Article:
If you're undergoing fertility treatment to get pregnant, you might take human chorionic gonadotropin, better known as hCG. This hormone stimulates the release of an egg -- or eggs -- from the ovary. Because hCG is the same hormone produced by the growing placenta in early pregnancy, hCG given by injection will give a positive result on a pregnancy test as long as it stays in your system. Both hCG and another commonly given fertility drug, progesterone, can cause symptoms similar to those of early pregnancy.
Uses of hCG
When you take fertility drugs during an in vitro fertilization, or IVF, cycle, it's important to control the timing of ovulation. The eggs are removed from the follicles that develop in the ovary with a fine needle during egg retrieval. When follicles get too large, they might ovulate before the egg retrieval, which prevents the IVF team from fertilizing them in the laboratory and placing them into the uterus several days later. To prevent early egg release, your doctor instructs you to take hCG between 34 and 35 hours before an egg retrieval, since ovulation generally does not occur until 36 hours after the injection. The hCG also matures the eggs so they'll be ready for fertilization after retrieval.
Symptoms With hCG
Injection of hCG can cause fluid retention, irritability, depression and headache. Because these same symptoms can occur in early pregnancy, you might feel like you're pregnant even if you are not. Because women undergoing fertility treatment often take progesterone -- which has many of the same side effects -- after the embryo transfer, such symptoms are not a good indicator of potential pregnancy.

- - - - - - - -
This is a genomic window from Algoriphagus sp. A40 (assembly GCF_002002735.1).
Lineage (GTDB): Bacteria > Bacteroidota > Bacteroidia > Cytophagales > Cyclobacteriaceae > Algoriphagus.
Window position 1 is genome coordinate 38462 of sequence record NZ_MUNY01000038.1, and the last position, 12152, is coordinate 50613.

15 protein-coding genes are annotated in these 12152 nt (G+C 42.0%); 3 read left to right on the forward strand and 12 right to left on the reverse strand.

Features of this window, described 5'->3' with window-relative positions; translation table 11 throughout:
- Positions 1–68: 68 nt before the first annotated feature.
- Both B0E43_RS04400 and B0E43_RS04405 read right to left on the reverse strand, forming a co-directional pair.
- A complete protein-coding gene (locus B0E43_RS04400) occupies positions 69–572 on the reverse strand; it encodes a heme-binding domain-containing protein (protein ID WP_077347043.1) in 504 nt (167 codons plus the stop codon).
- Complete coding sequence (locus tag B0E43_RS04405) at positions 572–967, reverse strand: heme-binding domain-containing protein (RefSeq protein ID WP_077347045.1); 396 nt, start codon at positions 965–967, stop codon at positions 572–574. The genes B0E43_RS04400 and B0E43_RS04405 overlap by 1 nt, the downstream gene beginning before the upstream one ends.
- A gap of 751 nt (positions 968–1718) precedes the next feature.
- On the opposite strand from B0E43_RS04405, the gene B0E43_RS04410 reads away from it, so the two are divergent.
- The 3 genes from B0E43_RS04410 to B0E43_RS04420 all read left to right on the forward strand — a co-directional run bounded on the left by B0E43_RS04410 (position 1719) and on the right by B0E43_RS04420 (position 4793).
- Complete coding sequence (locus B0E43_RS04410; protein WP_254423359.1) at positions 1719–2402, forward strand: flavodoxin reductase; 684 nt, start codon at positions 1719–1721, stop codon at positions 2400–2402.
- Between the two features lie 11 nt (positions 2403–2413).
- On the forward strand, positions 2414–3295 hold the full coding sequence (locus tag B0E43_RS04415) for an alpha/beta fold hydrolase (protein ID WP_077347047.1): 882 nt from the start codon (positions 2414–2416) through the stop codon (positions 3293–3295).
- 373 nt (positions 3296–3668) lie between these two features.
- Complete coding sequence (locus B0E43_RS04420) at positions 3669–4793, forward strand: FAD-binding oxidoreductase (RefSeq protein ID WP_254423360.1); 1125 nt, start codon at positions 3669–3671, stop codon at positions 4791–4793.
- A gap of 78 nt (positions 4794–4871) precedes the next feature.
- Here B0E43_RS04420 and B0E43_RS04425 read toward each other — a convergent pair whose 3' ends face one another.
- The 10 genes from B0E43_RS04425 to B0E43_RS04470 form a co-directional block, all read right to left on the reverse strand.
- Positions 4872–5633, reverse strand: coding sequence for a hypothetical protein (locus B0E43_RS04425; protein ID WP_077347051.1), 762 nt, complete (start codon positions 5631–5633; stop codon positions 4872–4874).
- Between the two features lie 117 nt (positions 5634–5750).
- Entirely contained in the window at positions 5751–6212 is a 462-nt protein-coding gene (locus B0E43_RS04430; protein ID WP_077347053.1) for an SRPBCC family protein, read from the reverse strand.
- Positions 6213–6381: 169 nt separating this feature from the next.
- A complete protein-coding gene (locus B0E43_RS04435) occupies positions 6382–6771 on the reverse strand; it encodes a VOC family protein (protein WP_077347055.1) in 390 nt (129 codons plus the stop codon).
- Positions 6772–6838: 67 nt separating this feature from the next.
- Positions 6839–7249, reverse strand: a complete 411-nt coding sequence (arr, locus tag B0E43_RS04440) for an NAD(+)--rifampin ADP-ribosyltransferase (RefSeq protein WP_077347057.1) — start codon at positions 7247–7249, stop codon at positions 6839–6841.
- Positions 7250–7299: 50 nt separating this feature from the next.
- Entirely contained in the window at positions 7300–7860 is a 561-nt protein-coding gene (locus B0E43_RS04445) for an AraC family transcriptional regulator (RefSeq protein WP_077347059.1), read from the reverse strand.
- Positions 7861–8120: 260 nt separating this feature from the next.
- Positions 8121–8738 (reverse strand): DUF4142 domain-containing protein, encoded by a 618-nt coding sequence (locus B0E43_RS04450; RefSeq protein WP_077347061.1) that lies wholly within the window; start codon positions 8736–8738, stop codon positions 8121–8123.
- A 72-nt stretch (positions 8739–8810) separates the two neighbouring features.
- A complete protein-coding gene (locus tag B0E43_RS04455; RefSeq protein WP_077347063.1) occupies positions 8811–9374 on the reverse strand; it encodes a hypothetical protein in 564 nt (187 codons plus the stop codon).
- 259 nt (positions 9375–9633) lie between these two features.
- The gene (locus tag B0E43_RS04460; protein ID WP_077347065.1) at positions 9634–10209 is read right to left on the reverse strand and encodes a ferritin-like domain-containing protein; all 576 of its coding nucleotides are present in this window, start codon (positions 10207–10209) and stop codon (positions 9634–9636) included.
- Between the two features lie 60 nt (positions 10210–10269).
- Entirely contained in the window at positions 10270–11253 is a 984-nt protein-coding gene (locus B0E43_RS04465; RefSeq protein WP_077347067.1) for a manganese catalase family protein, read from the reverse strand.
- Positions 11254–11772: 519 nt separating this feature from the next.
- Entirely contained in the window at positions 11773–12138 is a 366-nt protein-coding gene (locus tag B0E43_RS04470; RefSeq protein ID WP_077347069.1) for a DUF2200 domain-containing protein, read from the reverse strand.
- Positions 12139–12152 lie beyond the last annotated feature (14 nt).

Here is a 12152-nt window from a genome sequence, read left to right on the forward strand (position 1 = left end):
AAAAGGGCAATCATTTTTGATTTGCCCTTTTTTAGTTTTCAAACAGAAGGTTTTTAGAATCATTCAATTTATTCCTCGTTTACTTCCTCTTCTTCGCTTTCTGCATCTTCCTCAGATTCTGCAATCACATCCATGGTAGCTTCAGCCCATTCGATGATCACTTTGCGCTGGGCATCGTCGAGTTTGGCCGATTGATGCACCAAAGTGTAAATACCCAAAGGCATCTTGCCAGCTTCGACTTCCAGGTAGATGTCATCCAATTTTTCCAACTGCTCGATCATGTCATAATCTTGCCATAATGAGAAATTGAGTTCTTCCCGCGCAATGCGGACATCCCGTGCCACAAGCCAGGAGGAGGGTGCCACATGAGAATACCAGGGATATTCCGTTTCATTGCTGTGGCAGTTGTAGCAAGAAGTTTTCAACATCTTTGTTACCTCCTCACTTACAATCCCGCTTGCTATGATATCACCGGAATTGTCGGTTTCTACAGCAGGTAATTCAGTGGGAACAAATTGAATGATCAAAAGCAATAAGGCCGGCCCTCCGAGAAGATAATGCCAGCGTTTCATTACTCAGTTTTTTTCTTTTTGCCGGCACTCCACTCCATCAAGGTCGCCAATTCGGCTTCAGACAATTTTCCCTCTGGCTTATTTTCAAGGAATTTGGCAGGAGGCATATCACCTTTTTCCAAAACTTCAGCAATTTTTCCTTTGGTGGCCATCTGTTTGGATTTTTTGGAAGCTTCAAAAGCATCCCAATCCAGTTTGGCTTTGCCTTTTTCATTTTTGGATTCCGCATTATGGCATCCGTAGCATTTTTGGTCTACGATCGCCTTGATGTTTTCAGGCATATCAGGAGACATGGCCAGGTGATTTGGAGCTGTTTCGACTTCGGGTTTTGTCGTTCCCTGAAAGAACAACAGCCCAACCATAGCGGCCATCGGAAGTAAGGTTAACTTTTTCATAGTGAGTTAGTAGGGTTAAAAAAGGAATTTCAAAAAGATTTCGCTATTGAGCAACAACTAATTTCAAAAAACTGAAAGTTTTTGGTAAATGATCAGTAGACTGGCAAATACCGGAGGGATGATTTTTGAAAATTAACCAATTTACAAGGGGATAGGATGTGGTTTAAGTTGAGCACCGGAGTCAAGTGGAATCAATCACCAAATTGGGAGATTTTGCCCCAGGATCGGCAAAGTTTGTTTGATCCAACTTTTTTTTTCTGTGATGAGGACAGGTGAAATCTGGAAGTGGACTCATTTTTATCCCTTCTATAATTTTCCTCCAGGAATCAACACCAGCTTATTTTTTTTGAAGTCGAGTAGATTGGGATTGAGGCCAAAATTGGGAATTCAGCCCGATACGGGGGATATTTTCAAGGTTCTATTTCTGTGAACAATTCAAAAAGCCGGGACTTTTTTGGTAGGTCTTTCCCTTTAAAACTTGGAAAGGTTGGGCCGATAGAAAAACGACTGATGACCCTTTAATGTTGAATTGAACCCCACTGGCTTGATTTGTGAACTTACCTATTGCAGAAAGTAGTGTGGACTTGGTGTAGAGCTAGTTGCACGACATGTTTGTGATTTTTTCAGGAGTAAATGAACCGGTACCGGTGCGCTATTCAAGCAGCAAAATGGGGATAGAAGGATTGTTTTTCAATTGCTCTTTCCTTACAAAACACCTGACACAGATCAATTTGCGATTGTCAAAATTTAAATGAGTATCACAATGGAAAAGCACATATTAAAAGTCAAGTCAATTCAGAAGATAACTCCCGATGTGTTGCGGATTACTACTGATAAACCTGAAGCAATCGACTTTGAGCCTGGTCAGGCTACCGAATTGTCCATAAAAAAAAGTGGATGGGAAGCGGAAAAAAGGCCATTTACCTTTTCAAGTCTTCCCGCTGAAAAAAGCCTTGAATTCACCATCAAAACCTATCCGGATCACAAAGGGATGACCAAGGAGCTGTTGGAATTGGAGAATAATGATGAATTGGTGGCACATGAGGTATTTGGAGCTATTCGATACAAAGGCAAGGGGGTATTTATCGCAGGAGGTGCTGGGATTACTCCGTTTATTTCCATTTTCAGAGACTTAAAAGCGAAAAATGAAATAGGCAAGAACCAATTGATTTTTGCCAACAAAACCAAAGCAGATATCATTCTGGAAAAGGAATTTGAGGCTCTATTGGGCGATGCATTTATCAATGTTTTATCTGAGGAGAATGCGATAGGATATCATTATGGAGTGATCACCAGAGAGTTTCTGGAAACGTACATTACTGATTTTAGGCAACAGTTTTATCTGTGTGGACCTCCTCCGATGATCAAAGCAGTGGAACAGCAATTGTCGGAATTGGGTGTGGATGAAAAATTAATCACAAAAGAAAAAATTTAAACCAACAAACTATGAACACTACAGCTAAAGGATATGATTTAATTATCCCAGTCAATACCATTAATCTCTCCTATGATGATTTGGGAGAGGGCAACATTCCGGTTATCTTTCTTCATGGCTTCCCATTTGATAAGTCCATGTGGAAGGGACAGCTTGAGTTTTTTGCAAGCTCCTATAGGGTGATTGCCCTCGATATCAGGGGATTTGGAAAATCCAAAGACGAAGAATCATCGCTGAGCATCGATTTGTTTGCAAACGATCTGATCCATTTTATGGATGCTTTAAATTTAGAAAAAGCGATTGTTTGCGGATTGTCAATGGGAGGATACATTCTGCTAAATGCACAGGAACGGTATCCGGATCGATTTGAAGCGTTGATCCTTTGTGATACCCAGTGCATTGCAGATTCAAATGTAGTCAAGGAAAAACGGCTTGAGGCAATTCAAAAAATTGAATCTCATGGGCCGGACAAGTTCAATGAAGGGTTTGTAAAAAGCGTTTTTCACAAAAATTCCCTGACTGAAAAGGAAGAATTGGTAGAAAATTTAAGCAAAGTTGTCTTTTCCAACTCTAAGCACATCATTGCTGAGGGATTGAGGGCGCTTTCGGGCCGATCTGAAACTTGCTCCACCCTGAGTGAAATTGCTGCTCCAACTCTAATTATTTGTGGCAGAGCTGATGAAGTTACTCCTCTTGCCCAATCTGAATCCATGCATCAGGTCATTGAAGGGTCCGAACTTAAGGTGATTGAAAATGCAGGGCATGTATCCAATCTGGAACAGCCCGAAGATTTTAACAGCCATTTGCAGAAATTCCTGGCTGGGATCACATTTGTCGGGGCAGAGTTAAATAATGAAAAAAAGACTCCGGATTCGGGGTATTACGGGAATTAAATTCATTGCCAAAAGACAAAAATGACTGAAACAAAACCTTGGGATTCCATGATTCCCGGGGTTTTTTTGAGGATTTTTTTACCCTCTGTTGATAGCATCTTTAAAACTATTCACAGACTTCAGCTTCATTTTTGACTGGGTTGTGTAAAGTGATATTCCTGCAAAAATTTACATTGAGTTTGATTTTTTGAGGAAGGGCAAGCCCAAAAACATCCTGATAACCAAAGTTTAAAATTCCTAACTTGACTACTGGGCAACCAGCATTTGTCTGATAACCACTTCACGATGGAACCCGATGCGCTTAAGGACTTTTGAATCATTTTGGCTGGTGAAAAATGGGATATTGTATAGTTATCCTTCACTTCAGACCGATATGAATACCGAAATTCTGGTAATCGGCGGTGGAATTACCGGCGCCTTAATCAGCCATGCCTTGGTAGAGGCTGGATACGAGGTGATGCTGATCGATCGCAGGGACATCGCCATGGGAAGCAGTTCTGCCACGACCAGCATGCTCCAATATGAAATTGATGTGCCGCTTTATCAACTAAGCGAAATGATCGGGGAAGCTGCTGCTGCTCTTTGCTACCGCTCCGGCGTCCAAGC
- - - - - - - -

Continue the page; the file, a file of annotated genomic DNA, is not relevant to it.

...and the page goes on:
Staying Power of hCG
A single injection of hCG stays in your system for approximately 7 days, according to the medical text "Contemporary Perspectives on Assisted Reproductive Technology." If you do an over-the-counter urine test or blood test before that time, it will show a false-positive result, since the test detects the hCG left over from the injection. If you only had a single injection to induce ovulation, the hCG will be gone by the time you do your first pregnancy test, between 10 to 12 days after the injection. However, some fertility specialists give serial doses of hCG every few days to support a growing pregnancy after the embryo transfer. If you take hCG in the luteal phase -- the time between the embryo transfer and your next menses -- your pregnancy test will be positive even if you are not pregnant.
Determining Whether You're Pregnant
To determine whether you are pregnant when taking serial injections of hCG, your doctor will order blood tests every few days. Unlike urine pregnancy tests, blood tests measure the precise amount of hCG in the blood. Urine pregnancy tests give only a qualitative result -- positive or negative. By doing a series of blood tests, your doctor can evaluate whether your hCG level is rising, as it normally does in the first few weeks of pregnancy. If your hCG level does not rise, you probably are not pregnant. An early ultrasound in the fourth to fifth week of pregnancy can give you a definite answer.